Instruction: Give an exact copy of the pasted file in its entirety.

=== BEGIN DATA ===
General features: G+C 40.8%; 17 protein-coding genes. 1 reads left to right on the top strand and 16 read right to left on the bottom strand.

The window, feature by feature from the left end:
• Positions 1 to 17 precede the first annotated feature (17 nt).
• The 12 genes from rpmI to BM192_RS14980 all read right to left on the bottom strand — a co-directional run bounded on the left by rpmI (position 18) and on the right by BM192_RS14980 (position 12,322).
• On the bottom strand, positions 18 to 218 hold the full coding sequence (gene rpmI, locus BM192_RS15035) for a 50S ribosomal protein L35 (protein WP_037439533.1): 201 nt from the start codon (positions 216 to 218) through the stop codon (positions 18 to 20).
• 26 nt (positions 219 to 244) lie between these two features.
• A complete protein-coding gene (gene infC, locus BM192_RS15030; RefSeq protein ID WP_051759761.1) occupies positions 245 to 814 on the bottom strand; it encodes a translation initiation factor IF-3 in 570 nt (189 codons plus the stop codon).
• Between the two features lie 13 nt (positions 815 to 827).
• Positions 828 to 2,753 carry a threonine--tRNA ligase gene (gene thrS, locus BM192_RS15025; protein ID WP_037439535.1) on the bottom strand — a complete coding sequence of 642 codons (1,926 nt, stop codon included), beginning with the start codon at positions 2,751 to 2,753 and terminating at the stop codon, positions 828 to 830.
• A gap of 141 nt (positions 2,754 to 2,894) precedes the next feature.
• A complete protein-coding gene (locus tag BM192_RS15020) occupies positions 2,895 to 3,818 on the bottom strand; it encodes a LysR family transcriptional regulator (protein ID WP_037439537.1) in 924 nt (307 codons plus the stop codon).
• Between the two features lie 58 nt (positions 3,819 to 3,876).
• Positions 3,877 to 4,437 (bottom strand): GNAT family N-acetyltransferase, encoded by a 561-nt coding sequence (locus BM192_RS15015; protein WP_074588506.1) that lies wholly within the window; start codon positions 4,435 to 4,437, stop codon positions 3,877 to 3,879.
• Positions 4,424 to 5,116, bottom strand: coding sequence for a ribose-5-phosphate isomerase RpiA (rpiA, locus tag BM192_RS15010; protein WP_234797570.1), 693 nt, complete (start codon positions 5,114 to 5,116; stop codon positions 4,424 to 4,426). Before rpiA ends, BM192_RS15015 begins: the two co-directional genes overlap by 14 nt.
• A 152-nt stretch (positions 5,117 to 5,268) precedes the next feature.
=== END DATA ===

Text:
General features: G+C 40.8%; 17 protein-coding genes. 1 reads left to right on the top strand and 16 read right to left on the bottom strand.

The window, feature by feature from the left end:
• Positions 1 to 17 precede the first annotated feature (17 nt).
• The 12 genes from rpmI to BM192_RS14980 all read right to left on the bottom strand — a co-directional run bounded on the left by rpmI (position 18) and on the right by BM192_RS14980 (position 12,322).
• On the bottom strand, positions 18 to 218 hold the full coding sequence (gene rpmI, locus BM192_RS15035) for a 50S ribosomal protein L35 (protein WP_037439533.1): 201 nt from the start codon (positions 216 to 218) through the stop codon (positions 18 to 20).
• 26 nt (positions 219 to 244) lie between these two features.
• A complete protein-coding gene (gene infC, locus BM192_RS15030; RefSeq protein ID WP_051759761.1) occupies positions 245 to 814 on the bottom strand; it encodes a translation initiation factor IF-3 in 570 nt (189 codons plus the stop codon).
• Between the two features lie 13 nt (positions 815 to 827).
• Positions 828 to 2,753 carry a threonine--tRNA ligase gene (gene thrS, locus BM192_RS15025; protein ID WP_037439535.1) on the bottom strand — a complete coding sequence of 642 codons (1,926 nt, stop codon included), beginning with the start codon at positions 2,751 to 2,753 and terminating at the stop codon, positions 828 to 830.
• A gap of 141 nt (positions 2,754 to 2,894) precedes the next feature.
• A complete protein-coding gene (locus tag BM192_RS15020) occupies positions 2,895 to 3,818 on the bottom strand; it encodes a LysR family transcriptional regulator (protein ID WP_037439537.1) in 924 nt (307 codons plus the stop codon).
• Between the two features lie 58 nt (positions 3,819 to 3,876).
• Positions 3,877 to 4,437 (bottom strand): GNAT family N-acetyltransferase, encoded by a 561-nt coding sequence (locus BM192_RS15015; protein WP_074588506.1) that lies wholly within the window; start codon positions 4,435 to 4,437, stop codon positions 3,877 to 3,879.
• Positions 4,424 to 5,116, bottom strand: coding sequence for a ribose-5-phosphate isomerase RpiA (rpiA, locus tag BM192_RS15010; protein WP_234797570.1), 693 nt, complete (start codon positions 5,114 to 5,116; stop codon positions 4,424 to 4,426). Before rpiA ends, BM192_RS15015 begins: the two co-directional genes overlap by 14 nt.
• A 152-nt stretch (positions 5,117 to 5,268) precedes the next feature.